As to my background and credentials as editor of this publication: I began my career as a sports journalist, where I worked closely with Sports Illustrated, and later as a reporter at the Cincinnati Enquirer and as Weekend Night Sports Editor for the Cincinnati Post. I moved on to work as a copywriter in the marketing department at Union Central Life, then one of the top 50 insurance companies in the US. My next stint was as a Marketing Manager for KDI Corporation, a high-tech A&D conglomerate. From there I served for a couple of years as a writer and account executive at a promotion agency, working for Champion Spark Plugs, Owens-Corning and Jeep. I did a stint as editor of an international trade magazine and then made the jump to marketing management at a chemical company, and later at NuTone, a manufacturer of home building products. That’s when I made the big jump, opening a sales promotion agency with partners Richard Blumberg and Barron Krody. Over the next two decades we built the agency up to one of the 50 largest in the US, serving Procter & Gamble, Toshiba, Florida Power & Light, 3M, Imation, Quaker State, Pillsbury, St. Paul Insurance, among others. I sold the agency to join Cincom Systems — the oldest software company still in existence — where I worked with a phenomenal group of marketers as Marketing Director for Manufacturing Customer Strategies and to manage marketing programs with Microsoft Dynamics, our primary business partner . I retired from Cincom at the end of 2015 to put renewed focus on this online magazine.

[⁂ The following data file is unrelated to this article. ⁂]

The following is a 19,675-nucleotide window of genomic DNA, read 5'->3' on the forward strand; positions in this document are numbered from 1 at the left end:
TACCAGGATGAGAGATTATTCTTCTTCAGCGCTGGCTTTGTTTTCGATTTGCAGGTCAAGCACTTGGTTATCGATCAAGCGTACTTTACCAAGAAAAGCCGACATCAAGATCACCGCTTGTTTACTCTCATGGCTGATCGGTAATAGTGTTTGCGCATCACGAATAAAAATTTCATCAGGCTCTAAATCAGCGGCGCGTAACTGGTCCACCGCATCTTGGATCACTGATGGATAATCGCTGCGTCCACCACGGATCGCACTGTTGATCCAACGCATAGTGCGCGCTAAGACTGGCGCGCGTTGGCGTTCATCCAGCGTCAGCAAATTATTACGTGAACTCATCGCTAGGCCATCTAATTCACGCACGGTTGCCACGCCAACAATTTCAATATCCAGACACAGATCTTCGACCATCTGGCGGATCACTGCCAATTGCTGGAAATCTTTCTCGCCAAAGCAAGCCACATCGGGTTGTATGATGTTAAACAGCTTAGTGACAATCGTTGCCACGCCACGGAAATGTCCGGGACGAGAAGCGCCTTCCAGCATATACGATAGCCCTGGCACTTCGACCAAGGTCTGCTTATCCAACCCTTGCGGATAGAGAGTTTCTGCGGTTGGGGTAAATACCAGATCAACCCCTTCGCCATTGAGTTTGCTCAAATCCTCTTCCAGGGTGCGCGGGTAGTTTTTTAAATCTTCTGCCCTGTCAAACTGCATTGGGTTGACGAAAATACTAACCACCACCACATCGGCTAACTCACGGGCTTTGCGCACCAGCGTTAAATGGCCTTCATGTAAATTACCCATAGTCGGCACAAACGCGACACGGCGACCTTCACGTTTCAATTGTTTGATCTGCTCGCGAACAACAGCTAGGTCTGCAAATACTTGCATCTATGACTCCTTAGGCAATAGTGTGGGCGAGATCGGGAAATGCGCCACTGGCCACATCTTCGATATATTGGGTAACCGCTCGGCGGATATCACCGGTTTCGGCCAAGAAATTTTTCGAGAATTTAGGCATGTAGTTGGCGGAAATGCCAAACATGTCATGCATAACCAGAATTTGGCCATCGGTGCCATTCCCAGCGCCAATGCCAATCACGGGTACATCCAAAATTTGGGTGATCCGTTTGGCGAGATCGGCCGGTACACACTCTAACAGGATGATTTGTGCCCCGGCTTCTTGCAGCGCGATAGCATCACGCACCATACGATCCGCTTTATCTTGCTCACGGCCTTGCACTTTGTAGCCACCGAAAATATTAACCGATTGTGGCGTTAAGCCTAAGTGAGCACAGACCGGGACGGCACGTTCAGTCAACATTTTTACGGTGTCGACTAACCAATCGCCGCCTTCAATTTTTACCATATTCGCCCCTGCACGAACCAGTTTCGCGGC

7 Steps to Market to Personality Clusters